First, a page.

Family wealth is seldom permanent. It moves over time. There are many reasons for that change in fortune; They can be accidental or intentional.
1. My wife’s family started and owned the London-Petrolia Barrel Company during the middle of the 19th and early 20th century. They were Newfie coopers who were known for their skill of making watertight oak barrels.
The fledgling nearby petroleum industry (centred around Petrolia and Oil Springs, Ontario) relied heavily on oak barrels for storage. Petrolia is often credited with starting the North American oil industry in 1856. My wife’s mom was driven to school by the company chauffeur.
The family wealth did not survive the 3rd generation.
2. Their largest customer was Samuel Bronfman (Mr. Sam) of Seagram’s fame: the world’s largest independent distiller at one time. They did quite a brisk business supplying good quality Canadian hooch into the U.S. during Prohibition (1920-33).
Edgar Bronfman, Jr. (Sam’s grandson) sold the liquor business to expand into the music industry.
Again, 3 generations.
In summary, wealth is a balance sheet item: It is only counted at one specific time. It is often squandered.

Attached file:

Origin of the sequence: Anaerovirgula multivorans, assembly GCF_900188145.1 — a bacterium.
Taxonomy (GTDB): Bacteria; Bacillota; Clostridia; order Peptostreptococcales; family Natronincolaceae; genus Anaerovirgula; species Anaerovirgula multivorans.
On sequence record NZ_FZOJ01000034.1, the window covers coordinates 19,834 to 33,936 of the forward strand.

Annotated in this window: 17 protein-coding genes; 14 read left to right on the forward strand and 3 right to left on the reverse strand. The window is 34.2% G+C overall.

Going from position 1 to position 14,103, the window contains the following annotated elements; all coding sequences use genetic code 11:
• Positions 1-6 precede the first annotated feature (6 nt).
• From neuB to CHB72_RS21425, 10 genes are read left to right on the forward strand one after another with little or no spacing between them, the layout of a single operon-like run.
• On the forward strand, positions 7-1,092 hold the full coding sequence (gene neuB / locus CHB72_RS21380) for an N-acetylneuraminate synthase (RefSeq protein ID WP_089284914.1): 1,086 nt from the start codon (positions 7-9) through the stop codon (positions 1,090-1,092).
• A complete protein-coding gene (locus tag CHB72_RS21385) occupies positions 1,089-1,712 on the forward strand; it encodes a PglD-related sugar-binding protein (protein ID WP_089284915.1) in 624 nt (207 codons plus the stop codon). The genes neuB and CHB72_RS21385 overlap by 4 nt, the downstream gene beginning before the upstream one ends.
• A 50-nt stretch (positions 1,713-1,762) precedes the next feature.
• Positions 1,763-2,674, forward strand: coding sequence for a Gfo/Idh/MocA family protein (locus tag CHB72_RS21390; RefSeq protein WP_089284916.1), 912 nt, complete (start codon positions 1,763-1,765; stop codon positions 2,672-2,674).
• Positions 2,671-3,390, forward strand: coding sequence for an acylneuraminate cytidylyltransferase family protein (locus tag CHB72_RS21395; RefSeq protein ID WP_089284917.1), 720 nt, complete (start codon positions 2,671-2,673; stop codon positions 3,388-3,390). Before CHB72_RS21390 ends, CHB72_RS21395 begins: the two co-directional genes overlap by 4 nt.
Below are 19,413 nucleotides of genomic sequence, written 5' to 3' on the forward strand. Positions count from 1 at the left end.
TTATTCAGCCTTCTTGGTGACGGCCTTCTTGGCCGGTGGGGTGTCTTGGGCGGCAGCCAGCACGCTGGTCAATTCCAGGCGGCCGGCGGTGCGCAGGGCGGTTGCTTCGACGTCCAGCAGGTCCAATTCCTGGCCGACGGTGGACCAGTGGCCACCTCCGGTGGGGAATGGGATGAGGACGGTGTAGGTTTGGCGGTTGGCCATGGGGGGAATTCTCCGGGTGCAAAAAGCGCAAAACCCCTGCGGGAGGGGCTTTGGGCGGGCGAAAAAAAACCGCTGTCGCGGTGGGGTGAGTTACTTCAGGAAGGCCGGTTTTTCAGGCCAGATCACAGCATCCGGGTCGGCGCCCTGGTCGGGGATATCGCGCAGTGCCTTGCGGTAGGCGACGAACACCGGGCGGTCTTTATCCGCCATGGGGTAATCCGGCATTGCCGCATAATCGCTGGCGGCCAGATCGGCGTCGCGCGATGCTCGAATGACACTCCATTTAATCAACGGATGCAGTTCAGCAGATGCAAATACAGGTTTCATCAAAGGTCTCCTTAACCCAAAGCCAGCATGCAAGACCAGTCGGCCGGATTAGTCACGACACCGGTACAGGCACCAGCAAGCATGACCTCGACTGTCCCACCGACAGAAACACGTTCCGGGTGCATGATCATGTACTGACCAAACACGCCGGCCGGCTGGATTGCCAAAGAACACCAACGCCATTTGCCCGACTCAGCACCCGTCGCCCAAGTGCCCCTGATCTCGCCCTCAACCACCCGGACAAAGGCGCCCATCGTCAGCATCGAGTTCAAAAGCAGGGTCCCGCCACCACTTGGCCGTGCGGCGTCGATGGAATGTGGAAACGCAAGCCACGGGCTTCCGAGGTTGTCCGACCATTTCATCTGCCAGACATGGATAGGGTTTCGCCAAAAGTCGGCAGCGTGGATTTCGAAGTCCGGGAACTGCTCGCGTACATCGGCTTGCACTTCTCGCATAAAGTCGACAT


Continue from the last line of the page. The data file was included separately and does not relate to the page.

- Big Franchising specializes in re-allocating (not creating) wealth.
- If you can successfully trick someone out of their fortune, Were they really all that competent as stewards of that resource, anyway? (an efficient market argument)
- If you fail to con someone out of their life savings, won’t someone else do it? (competition among thieves argument)
- If given a chance, Would the victim have resisted in ripping off the same people that ripped them off?
Con men often say you can’t con an honest man (ie. that there must be some degree of larceny in a potential victim to work with).
- I am an honest man [most of the time].
- But I can try to round corners at times and that is my greatest weakness (pride).
Every man may or may not have a price. But I do know every person has a bait that they find irresistible.